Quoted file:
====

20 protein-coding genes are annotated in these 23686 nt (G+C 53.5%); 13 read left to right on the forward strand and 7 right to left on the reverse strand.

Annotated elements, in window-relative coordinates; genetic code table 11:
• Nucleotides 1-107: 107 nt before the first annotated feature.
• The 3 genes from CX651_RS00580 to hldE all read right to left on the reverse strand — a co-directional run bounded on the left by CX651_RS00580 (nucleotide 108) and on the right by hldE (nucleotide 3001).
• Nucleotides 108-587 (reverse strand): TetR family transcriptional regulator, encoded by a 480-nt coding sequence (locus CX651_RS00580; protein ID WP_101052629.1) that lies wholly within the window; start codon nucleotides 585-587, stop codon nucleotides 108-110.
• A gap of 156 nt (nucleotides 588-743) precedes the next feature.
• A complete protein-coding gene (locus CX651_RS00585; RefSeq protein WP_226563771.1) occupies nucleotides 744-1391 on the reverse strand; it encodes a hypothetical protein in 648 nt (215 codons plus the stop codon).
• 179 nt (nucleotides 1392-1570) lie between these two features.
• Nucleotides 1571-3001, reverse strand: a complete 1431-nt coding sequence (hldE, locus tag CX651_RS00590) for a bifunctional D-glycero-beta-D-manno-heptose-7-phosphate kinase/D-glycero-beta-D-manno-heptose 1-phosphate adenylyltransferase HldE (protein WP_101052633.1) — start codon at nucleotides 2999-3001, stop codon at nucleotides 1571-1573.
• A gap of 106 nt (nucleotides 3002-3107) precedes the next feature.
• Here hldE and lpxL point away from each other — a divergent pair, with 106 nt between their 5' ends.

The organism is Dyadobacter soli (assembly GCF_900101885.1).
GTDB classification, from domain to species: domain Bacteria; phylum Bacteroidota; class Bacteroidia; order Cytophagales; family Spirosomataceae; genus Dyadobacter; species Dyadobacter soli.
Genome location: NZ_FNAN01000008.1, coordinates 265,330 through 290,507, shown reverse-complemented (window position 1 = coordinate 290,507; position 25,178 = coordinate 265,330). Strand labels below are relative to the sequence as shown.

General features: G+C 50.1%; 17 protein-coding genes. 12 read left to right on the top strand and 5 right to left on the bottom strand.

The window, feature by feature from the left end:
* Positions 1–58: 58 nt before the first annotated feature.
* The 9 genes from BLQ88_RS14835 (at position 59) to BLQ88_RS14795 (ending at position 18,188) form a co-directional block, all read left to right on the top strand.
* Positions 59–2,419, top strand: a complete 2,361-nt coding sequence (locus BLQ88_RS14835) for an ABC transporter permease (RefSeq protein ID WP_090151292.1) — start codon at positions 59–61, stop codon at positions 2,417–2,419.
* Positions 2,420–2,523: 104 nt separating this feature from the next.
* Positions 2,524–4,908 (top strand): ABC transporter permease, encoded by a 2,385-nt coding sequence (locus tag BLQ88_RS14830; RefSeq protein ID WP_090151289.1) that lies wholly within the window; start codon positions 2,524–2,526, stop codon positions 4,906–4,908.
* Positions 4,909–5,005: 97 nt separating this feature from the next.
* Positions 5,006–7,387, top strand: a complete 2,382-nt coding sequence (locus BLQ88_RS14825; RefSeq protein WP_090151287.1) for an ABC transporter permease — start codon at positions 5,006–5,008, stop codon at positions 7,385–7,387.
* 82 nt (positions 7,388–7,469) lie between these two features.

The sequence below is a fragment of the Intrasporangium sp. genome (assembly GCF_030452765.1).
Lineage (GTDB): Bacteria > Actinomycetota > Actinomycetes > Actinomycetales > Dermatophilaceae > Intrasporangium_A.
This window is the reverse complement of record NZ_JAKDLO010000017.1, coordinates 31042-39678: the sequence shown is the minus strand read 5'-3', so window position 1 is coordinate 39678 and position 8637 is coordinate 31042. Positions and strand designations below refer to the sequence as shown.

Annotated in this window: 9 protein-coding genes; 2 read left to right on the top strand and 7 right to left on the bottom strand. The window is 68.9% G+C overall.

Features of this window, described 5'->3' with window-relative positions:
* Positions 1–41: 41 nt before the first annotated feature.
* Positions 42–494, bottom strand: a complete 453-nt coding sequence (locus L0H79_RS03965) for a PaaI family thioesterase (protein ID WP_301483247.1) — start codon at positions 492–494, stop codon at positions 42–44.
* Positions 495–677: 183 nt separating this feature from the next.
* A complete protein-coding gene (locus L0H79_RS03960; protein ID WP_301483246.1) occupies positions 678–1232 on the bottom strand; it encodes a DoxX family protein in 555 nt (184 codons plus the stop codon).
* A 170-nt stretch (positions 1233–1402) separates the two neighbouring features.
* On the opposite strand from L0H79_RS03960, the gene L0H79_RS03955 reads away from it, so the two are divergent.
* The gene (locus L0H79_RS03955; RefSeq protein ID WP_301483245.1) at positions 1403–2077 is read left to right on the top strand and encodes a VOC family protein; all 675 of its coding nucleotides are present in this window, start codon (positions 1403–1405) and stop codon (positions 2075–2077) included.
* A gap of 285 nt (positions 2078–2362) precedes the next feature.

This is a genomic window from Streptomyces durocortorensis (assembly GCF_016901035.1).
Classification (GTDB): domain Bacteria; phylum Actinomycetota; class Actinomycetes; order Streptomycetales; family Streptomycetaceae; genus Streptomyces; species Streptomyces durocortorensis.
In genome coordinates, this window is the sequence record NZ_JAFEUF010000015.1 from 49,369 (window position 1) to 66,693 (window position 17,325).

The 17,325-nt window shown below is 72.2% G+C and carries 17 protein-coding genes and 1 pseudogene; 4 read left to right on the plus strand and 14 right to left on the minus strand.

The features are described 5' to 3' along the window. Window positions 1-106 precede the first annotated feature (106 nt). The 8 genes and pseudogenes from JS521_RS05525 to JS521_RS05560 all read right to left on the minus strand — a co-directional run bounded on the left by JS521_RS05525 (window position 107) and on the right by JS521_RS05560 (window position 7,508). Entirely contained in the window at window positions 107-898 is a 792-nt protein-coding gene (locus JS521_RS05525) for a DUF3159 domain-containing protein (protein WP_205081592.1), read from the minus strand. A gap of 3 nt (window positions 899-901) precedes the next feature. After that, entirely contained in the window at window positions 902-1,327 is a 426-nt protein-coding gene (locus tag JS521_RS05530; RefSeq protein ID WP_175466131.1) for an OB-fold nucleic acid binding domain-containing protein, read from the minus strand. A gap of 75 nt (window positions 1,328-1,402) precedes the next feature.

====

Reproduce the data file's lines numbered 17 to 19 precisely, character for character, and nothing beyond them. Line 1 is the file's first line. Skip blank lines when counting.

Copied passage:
* Positions 1–58: 58 nt before the first annotated feature.
* The 9 genes from BLQ88_RS14835 (at position 59) to BLQ88_RS14795 (ending at position 18,188) form a co-directional block, all read left to right on the top strand.
* Positions 59–2,419, top strand: a complete 2,361-nt coding sequence (locus BLQ88_RS14835) for an ABC transporter permease (RefSeq protein ID WP_090151292.1) — start codon at positions 59–61, stop codon at positions 2,417–2,419.